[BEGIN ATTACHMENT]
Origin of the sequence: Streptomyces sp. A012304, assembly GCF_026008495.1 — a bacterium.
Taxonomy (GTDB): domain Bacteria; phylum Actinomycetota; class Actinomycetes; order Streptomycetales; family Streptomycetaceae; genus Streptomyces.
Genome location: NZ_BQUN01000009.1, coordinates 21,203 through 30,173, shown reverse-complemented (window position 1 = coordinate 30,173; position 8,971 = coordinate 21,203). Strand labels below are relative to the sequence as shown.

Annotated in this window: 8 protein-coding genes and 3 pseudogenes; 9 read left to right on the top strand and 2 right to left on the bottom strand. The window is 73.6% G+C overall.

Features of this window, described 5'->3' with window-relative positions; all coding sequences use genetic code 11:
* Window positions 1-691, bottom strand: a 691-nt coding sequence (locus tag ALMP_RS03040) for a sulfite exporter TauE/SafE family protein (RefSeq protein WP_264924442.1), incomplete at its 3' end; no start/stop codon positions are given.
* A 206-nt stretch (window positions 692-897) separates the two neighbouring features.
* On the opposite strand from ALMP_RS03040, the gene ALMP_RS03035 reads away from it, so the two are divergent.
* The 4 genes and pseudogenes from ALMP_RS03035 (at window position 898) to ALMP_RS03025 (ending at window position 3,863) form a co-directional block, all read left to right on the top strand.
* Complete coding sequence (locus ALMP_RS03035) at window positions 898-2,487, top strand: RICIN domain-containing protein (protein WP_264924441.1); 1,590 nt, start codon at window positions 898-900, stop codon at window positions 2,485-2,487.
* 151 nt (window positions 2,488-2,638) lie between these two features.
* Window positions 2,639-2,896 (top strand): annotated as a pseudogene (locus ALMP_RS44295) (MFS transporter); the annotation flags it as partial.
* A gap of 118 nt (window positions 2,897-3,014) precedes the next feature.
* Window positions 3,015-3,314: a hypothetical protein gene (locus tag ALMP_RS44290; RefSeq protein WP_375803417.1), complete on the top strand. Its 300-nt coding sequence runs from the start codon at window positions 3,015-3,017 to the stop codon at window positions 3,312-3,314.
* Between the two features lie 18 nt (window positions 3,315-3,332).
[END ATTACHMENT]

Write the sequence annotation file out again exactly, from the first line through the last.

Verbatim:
Origin of the sequence: Streptomyces sp. A012304, assembly GCF_026008495.1 — a bacterium.
Taxonomy (GTDB): domain Bacteria; phylum Actinomycetota; class Actinomycetes; order Streptomycetales; family Streptomycetaceae; genus Streptomyces.
Genome location: NZ_BQUN01000009.1, coordinates 21,203 through 30,173, shown reverse-complemented (window position 1 = coordinate 30,173; position 8,971 = coordinate 21,203). Strand labels below are relative to the sequence as shown.

Annotated in this window: 8 protein-coding genes and 3 pseudogenes; 9 read left to right on the top strand and 2 right to left on the bottom strand. The window is 73.6% G+C overall.

Features of this window, described 5'->3' with window-relative positions; all coding sequences use genetic code 11:
* Window positions 1-691, bottom strand: a 691-nt coding sequence (locus tag ALMP_RS03040) for a sulfite exporter TauE/SafE family protein (RefSeq protein WP_264924442.1), incomplete at its 3' end; no start/stop codon positions are given.
* A 206-nt stretch (window positions 692-897) separates the two neighbouring features.
* On the opposite strand from ALMP_RS03040, the gene ALMP_RS03035 reads away from it, so the two are divergent.
* The 4 genes and pseudogenes from ALMP_RS03035 (at window position 898) to ALMP_RS03025 (ending at window position 3,863) form a co-directional block, all read left to right on the top strand.
* Complete coding sequence (locus ALMP_RS03035) at window positions 898-2,487, top strand: RICIN domain-containing protein (protein WP_264924441.1); 1,590 nt, start codon at window positions 898-900, stop codon at window positions 2,485-2,487.
* 151 nt (window positions 2,488-2,638) lie between these two features.
* Window positions 2,639-2,896 (top strand): annotated as a pseudogene (locus ALMP_RS44295) (MFS transporter); the annotation flags it as partial.
* A gap of 118 nt (window positions 2,897-3,014) precedes the next feature.
* Window positions 3,015-3,314: a hypothetical protein gene (locus tag ALMP_RS44290; RefSeq protein WP_375803417.1), complete on the top strand. Its 300-nt coding sequence runs from the start codon at window positions 3,015-3,017 to the stop codon at window positions 3,312-3,314.
* Between the two features lie 18 nt (window positions 3,315-3,332).